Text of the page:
…Any thing that American forces do in good faith is not only to be attacked by enemies who would kill millions of non-combatants if they could… but it seems… will be routinely believed by some of our own people.  Why did the President apologize?  If you have done something wrong you apologize… if you did the right thing you express regret for any collateral damage.
    .
    http://www.spikeybits.com/wp-content/uploads/2013/06/han.jpg
    .
    -Yankee Papa-

  • LawyerHandle

    Barbara Starr on CNN just filed a report saying that her DOD sources tell her that hospitals, mosques & schools are 100% off limits no matter what even if taliban fighters were inside.

  • LawyerHandle
  • virtute77

    Just so you guys know: there are lots of this who knew this as soon as we heard this news.  We always know, and we always say so.  We know how hard it is for you; we’re doing all we can on this end.

  • LawyerHandle

    Foreign Policy has another article out w/ witnesses-survivor interviews from the hospital.
    http://foreignpolicy.com/2015/10/17/msf-hospital-survivors-recount-night-of-horror-kunduz-afghanistan-us-airstrike/

  • LawyerHandle 
    Thanks for sharing.  A highly questionable piece from a news organization that has a very specific view of the world.  That said, one can learn something from even biasd or incomplete reporting.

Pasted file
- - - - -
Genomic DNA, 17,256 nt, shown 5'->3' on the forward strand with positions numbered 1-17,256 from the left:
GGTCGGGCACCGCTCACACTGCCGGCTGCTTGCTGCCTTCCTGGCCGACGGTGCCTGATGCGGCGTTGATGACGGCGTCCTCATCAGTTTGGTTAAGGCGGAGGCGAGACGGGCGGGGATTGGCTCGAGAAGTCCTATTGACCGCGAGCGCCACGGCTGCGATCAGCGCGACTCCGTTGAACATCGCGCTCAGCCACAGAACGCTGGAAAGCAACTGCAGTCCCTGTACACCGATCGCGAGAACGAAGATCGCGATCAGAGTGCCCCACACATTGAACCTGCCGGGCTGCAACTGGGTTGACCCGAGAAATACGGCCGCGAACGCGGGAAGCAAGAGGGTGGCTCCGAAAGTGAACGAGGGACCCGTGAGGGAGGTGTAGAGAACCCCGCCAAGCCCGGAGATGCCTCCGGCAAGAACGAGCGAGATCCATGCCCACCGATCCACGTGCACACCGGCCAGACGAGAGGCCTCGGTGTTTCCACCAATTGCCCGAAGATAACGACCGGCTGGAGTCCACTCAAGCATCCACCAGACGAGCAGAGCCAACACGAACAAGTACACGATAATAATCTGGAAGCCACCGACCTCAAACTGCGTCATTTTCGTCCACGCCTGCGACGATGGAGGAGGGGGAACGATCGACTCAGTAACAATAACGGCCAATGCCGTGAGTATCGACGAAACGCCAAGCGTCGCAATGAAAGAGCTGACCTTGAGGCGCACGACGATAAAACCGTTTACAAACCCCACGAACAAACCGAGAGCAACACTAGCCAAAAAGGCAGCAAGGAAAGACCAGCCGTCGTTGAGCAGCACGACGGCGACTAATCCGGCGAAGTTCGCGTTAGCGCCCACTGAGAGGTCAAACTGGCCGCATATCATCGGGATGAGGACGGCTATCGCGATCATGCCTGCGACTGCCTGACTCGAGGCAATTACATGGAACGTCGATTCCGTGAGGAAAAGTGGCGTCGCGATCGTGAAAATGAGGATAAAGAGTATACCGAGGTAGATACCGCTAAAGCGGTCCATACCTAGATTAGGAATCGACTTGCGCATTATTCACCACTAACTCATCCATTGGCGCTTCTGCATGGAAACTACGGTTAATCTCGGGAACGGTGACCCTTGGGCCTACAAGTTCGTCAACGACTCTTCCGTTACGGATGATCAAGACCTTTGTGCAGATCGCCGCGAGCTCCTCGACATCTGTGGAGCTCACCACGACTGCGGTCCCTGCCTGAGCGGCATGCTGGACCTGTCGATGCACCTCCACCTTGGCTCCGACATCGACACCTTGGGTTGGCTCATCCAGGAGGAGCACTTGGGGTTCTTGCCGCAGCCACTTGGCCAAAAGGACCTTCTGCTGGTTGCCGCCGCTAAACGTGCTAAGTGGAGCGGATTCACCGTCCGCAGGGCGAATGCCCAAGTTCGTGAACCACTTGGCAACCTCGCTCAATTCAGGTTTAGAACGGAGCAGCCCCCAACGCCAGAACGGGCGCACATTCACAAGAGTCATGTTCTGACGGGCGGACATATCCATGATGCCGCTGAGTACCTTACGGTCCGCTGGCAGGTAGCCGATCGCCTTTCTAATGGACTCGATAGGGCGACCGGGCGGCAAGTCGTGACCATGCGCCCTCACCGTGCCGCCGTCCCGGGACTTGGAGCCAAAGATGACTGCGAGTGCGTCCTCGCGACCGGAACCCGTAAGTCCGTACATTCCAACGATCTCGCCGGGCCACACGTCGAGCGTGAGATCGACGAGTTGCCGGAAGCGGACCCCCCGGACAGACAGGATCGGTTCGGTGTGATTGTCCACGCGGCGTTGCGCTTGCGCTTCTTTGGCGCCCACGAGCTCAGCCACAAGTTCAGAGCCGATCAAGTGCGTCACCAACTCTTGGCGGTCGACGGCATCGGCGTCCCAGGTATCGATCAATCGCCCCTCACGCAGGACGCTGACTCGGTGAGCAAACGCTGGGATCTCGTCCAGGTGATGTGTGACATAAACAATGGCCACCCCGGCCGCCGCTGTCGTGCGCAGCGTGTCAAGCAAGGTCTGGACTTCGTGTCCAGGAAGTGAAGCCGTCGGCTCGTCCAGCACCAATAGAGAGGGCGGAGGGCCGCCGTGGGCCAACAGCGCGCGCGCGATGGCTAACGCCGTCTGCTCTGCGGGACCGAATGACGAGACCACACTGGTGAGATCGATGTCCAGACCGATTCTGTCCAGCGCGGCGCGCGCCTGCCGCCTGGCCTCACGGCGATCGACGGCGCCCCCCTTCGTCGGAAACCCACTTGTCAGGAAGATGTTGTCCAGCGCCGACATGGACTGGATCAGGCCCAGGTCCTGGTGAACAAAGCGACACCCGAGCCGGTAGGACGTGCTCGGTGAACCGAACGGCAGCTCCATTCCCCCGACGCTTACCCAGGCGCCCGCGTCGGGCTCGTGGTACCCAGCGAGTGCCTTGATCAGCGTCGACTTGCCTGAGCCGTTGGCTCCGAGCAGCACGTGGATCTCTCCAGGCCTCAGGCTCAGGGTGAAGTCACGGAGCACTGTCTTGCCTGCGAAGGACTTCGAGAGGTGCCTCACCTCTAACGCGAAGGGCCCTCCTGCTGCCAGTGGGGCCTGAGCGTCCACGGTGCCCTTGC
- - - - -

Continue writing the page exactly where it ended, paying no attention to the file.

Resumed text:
I wonder if the Mullah or the dead brother (who was likely a military aged male) had any connections to the Taliban? 

    The author makes a point of stating the AC130 crew asked if the strike was legal.  Then the media never answers what the response was.

    The article says some legal scholars categorize the strike as a “war crime”.  Then doesn’t explain their rationale.  I’m sure some legal scholars would state the opposite.  I’m no legal scholar but have had more than just a cursory introduction to the laws of war over 20+ years.

    The article cites the allied report that firing came from the hospital.  It was very effective fire from some reports and from the authors previous report he himself identified bullet holes  coming out from the inside of the guardhouse.  Anyway, the story then cites an evolving story (not uncommon in combat) that says instead of US forces being engaged it was Afghan forces (which never states the American advisors weren’t with those forces).  Another development is the US admission made a mistake hitting a hospital (let’s ignore that the US never explains why it was a mistake besides being a PC response to striking a hospital).  The MFS’ and the author’s implication is that the story has changed but nowhere has the US military said firing did not come from the hospital.  Adding more information to a story doesn’t eliminate initial reports.